“Reaching the top of the World can be done from New Zealand”
Still time to talk about orienteering in New Zealand. Tim Robertson says that “it is gaining momentum and numbers are growing. We have a strong group of competitive juniors coming through, and more training is starting to be organised in both small and large groups.” Matt Ogden’s victory at JWOC 2012 made Tim realise that “reaching the top of the World can be done from New Zealand.” He remembers those moments as “very motivational for me”, and he continues: “I hope that now, with my results, as well as those of my training mate Nick Hann and of course our JWOC 2014 Relay Team, that more juniors will be inspired to follow in our footsteps.”
Another subject was the great World Cup experience in New Zealand. Tim remembers those days in early January 2013: “Wellington is my home town and I remember waking up in my own bed before the Sprint Final, and the fact I was racing a World Cup that day didn’t feel real, as I’m so used to travelling long distances to the big races.” He’s sure that “it was great having some top orienteers to race against in our home terrain”, adding that “it would be a great benefit to us if New Zealand was able to hold a Junior World or World Championships event. Since we are so far away from the Europe base of orienteering, we are never likely to have many or compete in many World Cup events, so to gain experience and points / rankings we need to travel to or base ourselves in Europe. So the World Cup rounds in New Zealand 2013 and Tasmania 2014 are very important to the development of our sport Down Under.”
Another great experience
We can see in Tim Robertson’s attitude one of the reasons why he tried another ‘experience’, taking part in the 30th World Mountain Running Championship, at Casette di Massa, Tuscany (Italy), last September. “I decided to try something different this year when I was selected for the New Zealand team. I had only participated in two mountain running races prior to this event, so again I had no idea how it would go, especially when my preparation for mountain running was three and a half months of orienteering, alternating between competition racing for a week and then resting for a week”, explains the athlete.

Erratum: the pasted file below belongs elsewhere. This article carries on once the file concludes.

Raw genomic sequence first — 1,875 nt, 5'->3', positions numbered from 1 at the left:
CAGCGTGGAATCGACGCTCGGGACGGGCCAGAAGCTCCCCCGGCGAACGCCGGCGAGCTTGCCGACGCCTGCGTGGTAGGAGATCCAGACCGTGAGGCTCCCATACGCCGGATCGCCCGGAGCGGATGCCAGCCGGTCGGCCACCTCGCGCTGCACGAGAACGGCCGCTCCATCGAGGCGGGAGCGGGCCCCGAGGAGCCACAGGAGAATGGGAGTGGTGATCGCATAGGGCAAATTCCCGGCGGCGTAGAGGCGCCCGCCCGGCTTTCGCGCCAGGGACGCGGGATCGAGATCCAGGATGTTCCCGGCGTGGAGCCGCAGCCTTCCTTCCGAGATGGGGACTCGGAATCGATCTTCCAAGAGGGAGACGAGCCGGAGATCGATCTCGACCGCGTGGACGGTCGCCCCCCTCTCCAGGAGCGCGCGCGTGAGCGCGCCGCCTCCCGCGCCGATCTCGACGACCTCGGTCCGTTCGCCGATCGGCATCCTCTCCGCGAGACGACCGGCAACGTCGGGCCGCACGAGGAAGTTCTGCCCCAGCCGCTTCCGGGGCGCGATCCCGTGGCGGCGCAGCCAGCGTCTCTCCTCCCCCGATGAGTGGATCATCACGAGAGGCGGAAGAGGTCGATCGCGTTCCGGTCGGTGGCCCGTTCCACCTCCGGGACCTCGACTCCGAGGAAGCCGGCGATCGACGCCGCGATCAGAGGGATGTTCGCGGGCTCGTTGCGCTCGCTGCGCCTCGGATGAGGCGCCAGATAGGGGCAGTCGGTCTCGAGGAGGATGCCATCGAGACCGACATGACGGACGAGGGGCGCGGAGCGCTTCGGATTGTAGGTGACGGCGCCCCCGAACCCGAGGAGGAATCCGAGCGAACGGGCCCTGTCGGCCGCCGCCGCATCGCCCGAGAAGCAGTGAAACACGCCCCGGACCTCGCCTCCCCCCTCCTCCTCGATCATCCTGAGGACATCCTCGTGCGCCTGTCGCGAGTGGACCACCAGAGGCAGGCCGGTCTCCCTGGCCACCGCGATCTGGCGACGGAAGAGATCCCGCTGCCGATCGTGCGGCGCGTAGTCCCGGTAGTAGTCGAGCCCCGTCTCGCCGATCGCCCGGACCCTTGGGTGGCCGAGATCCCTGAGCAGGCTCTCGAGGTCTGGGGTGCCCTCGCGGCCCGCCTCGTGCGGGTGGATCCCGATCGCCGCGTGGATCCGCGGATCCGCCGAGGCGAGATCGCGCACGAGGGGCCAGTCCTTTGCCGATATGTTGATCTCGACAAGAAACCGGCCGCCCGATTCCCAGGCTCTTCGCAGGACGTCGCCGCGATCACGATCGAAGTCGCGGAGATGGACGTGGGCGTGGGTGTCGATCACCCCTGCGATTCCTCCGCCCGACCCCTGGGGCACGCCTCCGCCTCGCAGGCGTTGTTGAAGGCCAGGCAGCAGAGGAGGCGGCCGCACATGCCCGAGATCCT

Those who followed the mountain running course know that it was amazing and really tough; it began in the small Italian village of Casette de Massa and climbed via single track, rocky trails and through a spectacular marble quarry, “Bicina di Giola’. The total ascent was 710 metres over 8.4 kilometres, and the athletes even ran 600 metres inside the mountain through a mine. “It was incredible to compete against such a quality field of runners, including the junior world 3000 metres track champion”, says Tim. And adds: “In the race I didn’t have the start I was hoping for and ended up stuck behind many people in the early technical section, which is my strong point. I managed to pull through some places and finished 32nd”, he concludes.
“My dream would be to one day stand on the WOC podium”
The future is now and, for a young and ambitious orienteer like Tim Robertson, the sky is the limit.
“I don’t know what I want to study at university, so I don’t want to spend a lot of money to go when it’s not something I want to do”, he says. In the meanwhile, “until the end of the year I have some smaller competitions in New Zealand. I will be preparing myself for Round 1 of 2015 World Cup races in Tasmania, where I hope to improve on my 20th placing in the World Cup Sprint that I achieved at the World Cup Round 1 in New Zealand in 2013.” The main goals for 2015 are really well structured: “I will be focused around having a strong finish for my final year in JWOC – where I would like to back up my Sprint results and also make an improvement in my Long Distance placing – and also improve my best placings at WOC”, he says.